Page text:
Much of the spectrum of age-related neurodegenerative conditions is associated with, and at least partly caused by, the accumulation of abnormal proteins or protein aggregates in the brain. These include the α-synuclein associated with Parkinson’s disease, the amyloid-β and tau of Alzheimer’s disease, and so forth. This sort of condition, in which malformed proteins are a contributing cause, is termed a proteopathy. A more recently recognized neurodegenerative proteopathy involves the TDP-43 protein, and the evidence for its relevance to age-related dementia has reached the point at which researchers and administrators now feel that they can advocate for greater recognition and funding for research and development in this part of the field.
Alzheimer’s is the most common form of dementia, which is the loss of cognitive functions – thinking, remembering, and reasoning – and everyday behavioral abilities. In the past, Alzheimer’s and dementia were often considered to be the same. Now there is rising appreciation that a variety of diseases and disease processes contribute to dementia. Each of these diseases appear differently when a brain sample is examined at autopsy. However, it has been increasingly clear that in advanced age, a large number of people had symptoms of dementia without the telltale signs in their brain at autopsy. Emerging research seems to indicate that the protein TDP-43 – though not a stand-alone explanation – contributes to that phenomenon.
TDP-43 (transactive response DNA binding protein of 43 kDa) is a protein that normally helps to regulate gene expression in the brain and other tissues. Prior studies found that unusually misfolded TDP-43 has a causative role in most cases of amyotrophic lateral sclerosis and frontotemporal lobar degeneration. However, these are relatively uncommon diseases. A significant new development seen in recent research is that misfolded TDP-43 protein is very common in older adults. Roughly 25 percent of individuals over 85 years of age have enough misfolded TDP-43 protein to affect their memory and/or thinking abilities.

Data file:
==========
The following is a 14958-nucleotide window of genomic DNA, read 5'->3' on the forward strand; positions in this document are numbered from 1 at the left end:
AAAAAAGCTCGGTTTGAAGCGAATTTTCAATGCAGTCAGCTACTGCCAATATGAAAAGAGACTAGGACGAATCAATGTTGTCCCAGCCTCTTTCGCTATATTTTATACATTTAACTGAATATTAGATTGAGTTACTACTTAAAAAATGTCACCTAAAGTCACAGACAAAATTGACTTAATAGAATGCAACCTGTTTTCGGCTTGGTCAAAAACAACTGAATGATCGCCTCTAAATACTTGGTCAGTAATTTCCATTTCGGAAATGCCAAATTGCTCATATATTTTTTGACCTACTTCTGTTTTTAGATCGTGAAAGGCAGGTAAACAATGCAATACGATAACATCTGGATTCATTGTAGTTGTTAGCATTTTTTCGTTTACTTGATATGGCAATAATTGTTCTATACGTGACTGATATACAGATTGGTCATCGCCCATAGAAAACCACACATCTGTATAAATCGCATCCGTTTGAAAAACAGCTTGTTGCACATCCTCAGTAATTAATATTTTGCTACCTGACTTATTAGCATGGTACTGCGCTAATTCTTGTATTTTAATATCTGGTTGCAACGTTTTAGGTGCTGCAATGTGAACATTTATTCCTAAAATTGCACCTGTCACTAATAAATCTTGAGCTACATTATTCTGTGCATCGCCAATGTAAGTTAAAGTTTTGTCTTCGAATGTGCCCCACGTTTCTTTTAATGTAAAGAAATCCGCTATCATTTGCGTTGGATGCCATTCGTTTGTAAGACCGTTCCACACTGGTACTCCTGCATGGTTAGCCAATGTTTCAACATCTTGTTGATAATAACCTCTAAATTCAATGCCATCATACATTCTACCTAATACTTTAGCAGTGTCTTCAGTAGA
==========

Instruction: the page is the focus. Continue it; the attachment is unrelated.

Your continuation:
TDP-43 pathology is also commonly associated with hippocampal sclerosis, the severe shrinkage of the hippocampal region of the brain – the part of the brain that deals with learning and memory. Hippocampal sclerosis and its clinical symptoms of cognitive impairment can be very similar to the effects of Alzheimer’s. “Recent research and clinical trials in Alzheimer’s disease have taught us two things: First, not all of the people we thought had Alzheimer’s have it; second, it is very important to understand the other contributors to dementia.” Scientists have now described the newly-named pathway to dementia as Limbic-predominant Age-related TDP-43 Encephalopathy, or LATE.
LATE is an under-recognized condition with a very large impact on public health. Researchers emphasized that the “oldest-old” are at greatest risk and, importantly, they believe that the public health impact of LATE is at least as large as Alzheimer’s in this group. The clinical and neurocognitive features of LATE affect multiple areas of cognition, ultimately impairing activities of daily life. Additionally, based on existing research, the authors suggested that LATE progresses more gradually than Alzheimer’s. However, LATE combined with Alzheimer’s – which is common for these two highly prevalent brain diseases – appears to cause a more rapid decline than either would alone.